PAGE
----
Lady Liberty doesn't know what hit her.
Hollywood actresses, including Asia Argento, Rose McGowan, Lupita Nyong’o and Mira Sorvino, recently came forward accusing producer Harvey Weinstein of sexual assault and harassment. The media regards these cases as milestone events that are “open[ing] the floodgates” to embolden women to speak out about sexual assault. In some ways, this is true, as many women have come forward on social media with the words “me too” as a way to highlight the widespread nature of sexual violence against women. But the reality is that the overarching issue of sexism against women in Hollywood and beyond was already apparent, but it was ignored until the relatively privileged started to speak up about it. Our slowness to realize the seriousness of the issue of sexual harassment in Hollywood draws attention to a greater problem — support for feminism in the abstract, but less so when it comes to reality.
The American mall is home to some of our favorite retail stores. It’s where we go to browse for the latest clothing trends or to try on those boots we’ve been wanting. You see a shirt, try it on, decide you look dashing in it and, if you agree with the price, you buy it. What rarely crosses our minds throughout this process is how that shirt was made and who made it. After all, we worked hard for our money, which we have a right to exchange for the shirt. In this seemingly innocuous transaction, however, you have just been unknowingly swept up into the vicious cycle of fast fashion.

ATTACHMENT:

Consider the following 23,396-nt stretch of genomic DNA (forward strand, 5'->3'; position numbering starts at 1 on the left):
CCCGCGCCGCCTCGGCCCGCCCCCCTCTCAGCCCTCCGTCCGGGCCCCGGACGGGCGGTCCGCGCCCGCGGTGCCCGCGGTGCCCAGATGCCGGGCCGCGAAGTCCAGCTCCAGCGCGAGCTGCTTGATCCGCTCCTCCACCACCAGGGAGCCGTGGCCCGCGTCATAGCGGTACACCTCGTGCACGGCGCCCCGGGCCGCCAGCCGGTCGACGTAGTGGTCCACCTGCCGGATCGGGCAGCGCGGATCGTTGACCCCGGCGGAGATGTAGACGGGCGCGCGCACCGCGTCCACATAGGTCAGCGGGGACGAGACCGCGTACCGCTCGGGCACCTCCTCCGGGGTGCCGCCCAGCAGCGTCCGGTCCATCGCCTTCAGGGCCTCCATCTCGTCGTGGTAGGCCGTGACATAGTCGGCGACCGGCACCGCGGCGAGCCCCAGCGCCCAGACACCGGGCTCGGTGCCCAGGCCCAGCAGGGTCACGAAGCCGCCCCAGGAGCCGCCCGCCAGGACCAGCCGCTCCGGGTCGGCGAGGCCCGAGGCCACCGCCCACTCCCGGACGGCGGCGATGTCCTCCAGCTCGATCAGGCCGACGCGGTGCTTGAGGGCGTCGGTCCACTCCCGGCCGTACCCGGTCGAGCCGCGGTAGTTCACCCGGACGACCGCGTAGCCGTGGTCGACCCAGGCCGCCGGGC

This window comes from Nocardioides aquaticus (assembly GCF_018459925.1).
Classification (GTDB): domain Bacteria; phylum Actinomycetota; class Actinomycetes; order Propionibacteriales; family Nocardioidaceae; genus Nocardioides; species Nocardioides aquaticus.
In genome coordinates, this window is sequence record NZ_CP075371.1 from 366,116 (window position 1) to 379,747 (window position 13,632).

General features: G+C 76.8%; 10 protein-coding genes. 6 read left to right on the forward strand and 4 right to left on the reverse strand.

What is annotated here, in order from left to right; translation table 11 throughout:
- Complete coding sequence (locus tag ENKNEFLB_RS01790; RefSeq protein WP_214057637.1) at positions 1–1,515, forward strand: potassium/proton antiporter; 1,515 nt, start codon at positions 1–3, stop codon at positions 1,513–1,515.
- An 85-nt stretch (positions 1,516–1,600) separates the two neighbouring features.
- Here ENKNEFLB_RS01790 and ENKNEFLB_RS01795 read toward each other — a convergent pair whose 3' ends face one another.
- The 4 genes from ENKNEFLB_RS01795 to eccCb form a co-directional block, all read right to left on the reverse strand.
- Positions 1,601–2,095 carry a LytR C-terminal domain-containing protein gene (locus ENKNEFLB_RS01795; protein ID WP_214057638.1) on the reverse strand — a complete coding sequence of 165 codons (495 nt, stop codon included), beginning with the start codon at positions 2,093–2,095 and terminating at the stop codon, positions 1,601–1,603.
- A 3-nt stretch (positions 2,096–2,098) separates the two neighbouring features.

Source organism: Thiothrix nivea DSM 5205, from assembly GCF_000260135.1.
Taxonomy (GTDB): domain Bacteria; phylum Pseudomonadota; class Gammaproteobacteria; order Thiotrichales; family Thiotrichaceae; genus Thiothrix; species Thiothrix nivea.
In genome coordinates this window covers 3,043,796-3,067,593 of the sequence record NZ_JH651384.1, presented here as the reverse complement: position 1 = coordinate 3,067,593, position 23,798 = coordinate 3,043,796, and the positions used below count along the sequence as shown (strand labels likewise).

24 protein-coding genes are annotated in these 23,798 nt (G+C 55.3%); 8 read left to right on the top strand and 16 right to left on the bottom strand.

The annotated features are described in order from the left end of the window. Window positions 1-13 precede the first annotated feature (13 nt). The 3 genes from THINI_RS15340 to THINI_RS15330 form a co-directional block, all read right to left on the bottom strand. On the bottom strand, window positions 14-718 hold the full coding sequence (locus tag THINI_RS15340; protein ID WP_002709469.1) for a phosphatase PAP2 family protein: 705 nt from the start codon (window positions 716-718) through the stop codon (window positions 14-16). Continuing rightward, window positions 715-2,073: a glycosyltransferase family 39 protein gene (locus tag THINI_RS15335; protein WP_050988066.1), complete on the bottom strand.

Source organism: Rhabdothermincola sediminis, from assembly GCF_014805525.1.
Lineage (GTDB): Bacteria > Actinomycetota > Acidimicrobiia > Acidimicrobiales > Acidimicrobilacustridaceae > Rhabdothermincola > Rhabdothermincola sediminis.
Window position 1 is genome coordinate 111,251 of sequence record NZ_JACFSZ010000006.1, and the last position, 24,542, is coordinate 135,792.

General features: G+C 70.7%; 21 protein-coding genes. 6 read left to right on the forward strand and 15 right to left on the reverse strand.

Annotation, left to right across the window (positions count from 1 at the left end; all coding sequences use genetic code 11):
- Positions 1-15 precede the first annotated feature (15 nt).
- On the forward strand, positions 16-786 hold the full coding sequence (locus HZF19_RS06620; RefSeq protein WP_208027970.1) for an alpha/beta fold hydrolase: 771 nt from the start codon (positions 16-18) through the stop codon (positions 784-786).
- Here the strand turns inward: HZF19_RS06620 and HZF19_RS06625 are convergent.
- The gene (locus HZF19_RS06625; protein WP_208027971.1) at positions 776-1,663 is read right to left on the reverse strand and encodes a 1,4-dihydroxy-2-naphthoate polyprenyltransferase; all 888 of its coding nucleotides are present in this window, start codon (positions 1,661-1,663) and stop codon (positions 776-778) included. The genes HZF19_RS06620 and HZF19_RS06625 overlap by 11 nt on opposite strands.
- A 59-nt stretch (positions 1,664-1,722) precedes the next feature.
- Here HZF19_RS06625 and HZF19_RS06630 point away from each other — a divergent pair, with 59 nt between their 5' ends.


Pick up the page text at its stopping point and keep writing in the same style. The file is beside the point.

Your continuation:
Dartmouth should serve its students’ interests. The College needs to take in some revenue to survive, but it should not do so on the backs of its students. Dartmouth Dining Services would be a better business, and students would be happier and better off, if dining options at Dartmouth were made more competitive, if student meal plan requirements were relaxed or abandoned and if declining balance account funds could be spent at off-campus eateries.